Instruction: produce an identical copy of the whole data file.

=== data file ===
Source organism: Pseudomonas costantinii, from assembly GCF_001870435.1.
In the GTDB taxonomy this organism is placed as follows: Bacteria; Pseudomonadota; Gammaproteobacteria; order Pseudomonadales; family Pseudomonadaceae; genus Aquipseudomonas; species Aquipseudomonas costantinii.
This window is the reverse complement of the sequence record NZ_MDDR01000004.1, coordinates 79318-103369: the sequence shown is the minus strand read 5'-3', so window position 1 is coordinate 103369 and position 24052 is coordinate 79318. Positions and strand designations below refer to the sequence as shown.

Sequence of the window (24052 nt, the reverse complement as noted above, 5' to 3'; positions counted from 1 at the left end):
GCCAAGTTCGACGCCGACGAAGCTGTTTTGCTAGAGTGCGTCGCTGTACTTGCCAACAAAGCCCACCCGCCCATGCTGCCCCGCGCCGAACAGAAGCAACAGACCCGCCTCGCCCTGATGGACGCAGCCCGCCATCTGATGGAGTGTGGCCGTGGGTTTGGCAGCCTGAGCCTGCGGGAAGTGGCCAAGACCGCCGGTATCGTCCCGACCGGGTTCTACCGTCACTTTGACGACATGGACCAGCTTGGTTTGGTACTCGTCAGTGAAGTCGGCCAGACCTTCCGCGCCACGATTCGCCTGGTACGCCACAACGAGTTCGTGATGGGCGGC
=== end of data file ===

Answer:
Source organism: Pseudomonas costantinii, from assembly GCF_001870435.1.
In the GTDB taxonomy this organism is placed as follows: Bacteria; Pseudomonadota; Gammaproteobacteria; order Pseudomonadales; family Pseudomonadaceae; genus Aquipseudomonas; species Aquipseudomonas costantinii.
This window is the reverse complement of the sequence record NZ_MDDR01000004.1, coordinates 79318-103369: the sequence shown is the minus strand read 5'-3', so window position 1 is coordinate 103369 and position 24052 is coordinate 79318. Positions and strand designations below refer to the sequence as shown.

Sequence of the window (24052 nt, the reverse complement as noted above, 5' to 3'; positions counted from 1 at the left end):
GCCAAGTTCGACGCCGACGAAGCTGTTTTGCTAGAGTGCGTCGCTGTACTTGCCAACAAAGCCCACCCGCCCATGCTGCCCCGCGCCGAACAGAAGCAACAGACCCGCCTCGCCCTGATGGACGCAGCCCGCCATCTGATGGAGTGTGGCCGTGGGTTTGGCAGCCTGAGCCTGCGGGAAGTGGCCAAGACCGCCGGTATCGTCCCGACCGGGTTCTACCGTCACTTTGACGACATGGACCAGCTTGGTTTGGTACTCGTCAGTGAAGTCGGCCAGACCTTCCGCGCCACGATTCGCCTGGTACGCCACAACGAGTTCGTGATGGGCGGC